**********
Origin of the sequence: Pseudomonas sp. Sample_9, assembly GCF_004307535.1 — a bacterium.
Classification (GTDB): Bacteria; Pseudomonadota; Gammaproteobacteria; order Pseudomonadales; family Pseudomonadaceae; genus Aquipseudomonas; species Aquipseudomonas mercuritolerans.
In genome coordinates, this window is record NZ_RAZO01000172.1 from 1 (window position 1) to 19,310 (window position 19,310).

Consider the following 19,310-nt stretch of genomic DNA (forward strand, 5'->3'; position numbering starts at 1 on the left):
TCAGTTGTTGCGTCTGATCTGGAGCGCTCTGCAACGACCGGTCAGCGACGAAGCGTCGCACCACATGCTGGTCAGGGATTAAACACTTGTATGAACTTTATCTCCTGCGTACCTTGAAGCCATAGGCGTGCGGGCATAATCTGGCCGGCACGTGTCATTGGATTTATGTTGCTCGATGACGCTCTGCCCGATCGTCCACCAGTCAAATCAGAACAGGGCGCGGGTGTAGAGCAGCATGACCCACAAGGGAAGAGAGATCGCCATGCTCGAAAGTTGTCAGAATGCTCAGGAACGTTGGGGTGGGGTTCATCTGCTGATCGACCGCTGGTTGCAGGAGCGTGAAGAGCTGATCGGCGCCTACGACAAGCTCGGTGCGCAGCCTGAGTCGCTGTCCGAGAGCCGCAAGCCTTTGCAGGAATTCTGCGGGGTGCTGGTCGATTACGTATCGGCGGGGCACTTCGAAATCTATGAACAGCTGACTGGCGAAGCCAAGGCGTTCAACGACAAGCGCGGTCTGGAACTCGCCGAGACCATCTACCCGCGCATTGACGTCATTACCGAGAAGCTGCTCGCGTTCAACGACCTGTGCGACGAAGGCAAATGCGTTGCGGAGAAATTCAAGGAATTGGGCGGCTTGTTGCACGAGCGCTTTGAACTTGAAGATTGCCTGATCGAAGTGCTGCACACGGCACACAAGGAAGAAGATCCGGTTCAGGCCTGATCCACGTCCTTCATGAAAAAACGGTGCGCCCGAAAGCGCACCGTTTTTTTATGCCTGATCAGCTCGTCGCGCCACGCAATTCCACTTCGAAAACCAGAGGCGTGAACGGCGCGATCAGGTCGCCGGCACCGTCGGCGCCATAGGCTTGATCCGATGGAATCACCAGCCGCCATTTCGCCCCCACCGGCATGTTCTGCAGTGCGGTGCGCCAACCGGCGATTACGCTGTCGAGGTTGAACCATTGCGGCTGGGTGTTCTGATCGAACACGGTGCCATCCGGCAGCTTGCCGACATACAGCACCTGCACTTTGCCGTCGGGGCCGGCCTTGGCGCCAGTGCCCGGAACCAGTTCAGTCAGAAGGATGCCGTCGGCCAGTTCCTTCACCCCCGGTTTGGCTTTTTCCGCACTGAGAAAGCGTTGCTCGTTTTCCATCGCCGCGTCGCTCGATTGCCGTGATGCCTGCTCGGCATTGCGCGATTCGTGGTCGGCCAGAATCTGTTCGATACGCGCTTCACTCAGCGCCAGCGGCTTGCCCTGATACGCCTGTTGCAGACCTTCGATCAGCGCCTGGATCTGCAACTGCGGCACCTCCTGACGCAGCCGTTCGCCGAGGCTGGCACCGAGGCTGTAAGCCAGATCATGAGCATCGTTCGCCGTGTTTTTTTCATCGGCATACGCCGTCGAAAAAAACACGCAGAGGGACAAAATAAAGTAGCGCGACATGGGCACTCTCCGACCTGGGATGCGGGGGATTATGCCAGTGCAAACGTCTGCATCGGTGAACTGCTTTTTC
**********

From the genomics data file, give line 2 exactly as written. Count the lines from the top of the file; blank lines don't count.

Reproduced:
Classification (GTDB): Bacteria; Pseudomonadota; Gammaproteobacteria; order Pseudomonadales; family Pseudomonadaceae; genus Aquipseudomonas; species Aquipseudomonas mercuritolerans.